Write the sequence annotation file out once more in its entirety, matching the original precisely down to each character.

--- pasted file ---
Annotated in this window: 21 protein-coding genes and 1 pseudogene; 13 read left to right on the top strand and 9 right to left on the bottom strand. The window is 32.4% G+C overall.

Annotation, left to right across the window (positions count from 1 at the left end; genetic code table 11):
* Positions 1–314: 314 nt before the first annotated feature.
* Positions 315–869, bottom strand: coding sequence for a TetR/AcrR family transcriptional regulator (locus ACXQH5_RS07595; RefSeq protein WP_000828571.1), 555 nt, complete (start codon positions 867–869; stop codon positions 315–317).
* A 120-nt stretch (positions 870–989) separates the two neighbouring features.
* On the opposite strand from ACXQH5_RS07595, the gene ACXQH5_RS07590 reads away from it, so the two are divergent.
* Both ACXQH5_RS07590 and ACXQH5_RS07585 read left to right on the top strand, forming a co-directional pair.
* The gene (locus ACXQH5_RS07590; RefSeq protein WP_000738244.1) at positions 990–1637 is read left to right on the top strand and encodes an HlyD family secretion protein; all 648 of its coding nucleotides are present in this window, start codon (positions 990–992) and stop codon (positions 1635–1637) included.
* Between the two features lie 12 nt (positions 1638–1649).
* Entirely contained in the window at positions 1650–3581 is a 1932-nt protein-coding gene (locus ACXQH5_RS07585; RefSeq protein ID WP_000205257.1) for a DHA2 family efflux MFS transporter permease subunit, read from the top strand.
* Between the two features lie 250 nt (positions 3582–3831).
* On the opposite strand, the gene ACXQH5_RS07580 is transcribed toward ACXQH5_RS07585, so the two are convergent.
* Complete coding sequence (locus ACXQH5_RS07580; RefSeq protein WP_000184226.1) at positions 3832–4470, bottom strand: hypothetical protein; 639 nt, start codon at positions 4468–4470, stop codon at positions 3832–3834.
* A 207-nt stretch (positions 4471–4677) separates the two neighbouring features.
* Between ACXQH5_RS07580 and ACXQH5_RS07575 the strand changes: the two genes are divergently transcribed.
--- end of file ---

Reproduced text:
Annotated in this window: 21 protein-coding genes and 1 pseudogene; 13 read left to right on the top strand and 9 right to left on the bottom strand. The window is 32.4% G+C overall.

Annotation, left to right across the window (positions count from 1 at the left end; genetic code table 11):
* Positions 1–314: 314 nt before the first annotated feature.
* Positions 315–869, bottom strand: coding sequence for a TetR/AcrR family transcriptional regulator (locus ACXQH5_RS07595; RefSeq protein WP_000828571.1), 555 nt, complete (start codon positions 867–869; stop codon positions 315–317).
* A 120-nt stretch (positions 870–989) separates the two neighbouring features.
* On the opposite strand from ACXQH5_RS07595, the gene ACXQH5_RS07590 reads away from it, so the two are divergent.
* Both ACXQH5_RS07590 and ACXQH5_RS07585 read left to right on the top strand, forming a co-directional pair.
* The gene (locus ACXQH5_RS07590; RefSeq protein WP_000738244.1) at positions 990–1637 is read left to right on the top strand and encodes an HlyD family secretion protein; all 648 of its coding nucleotides are present in this window, start codon (positions 990–992) and stop codon (positions 1635–1637) included.
* Between the two features lie 12 nt (positions 1638–1649).
* Entirely contained in the window at positions 1650–3581 is a 1932-nt protein-coding gene (locus ACXQH5_RS07585; RefSeq protein ID WP_000205257.1) for a DHA2 family efflux MFS transporter permease subunit, read from the top strand.
* Between the two features lie 250 nt (positions 3582–3831).
* On the opposite strand, the gene ACXQH5_RS07580 is transcribed toward ACXQH5_RS07585, so the two are convergent.
* Complete coding sequence (locus ACXQH5_RS07580; RefSeq protein WP_000184226.1) at positions 3832–4470, bottom strand: hypothetical protein; 639 nt, start codon at positions 4468–4470, stop codon at positions 3832–3834.
* A 207-nt stretch (positions 4471–4677) separates the two neighbouring features.
* Between ACXQH5_RS07580 and ACXQH5_RS07575 the strand changes: the two genes are divergently transcribed.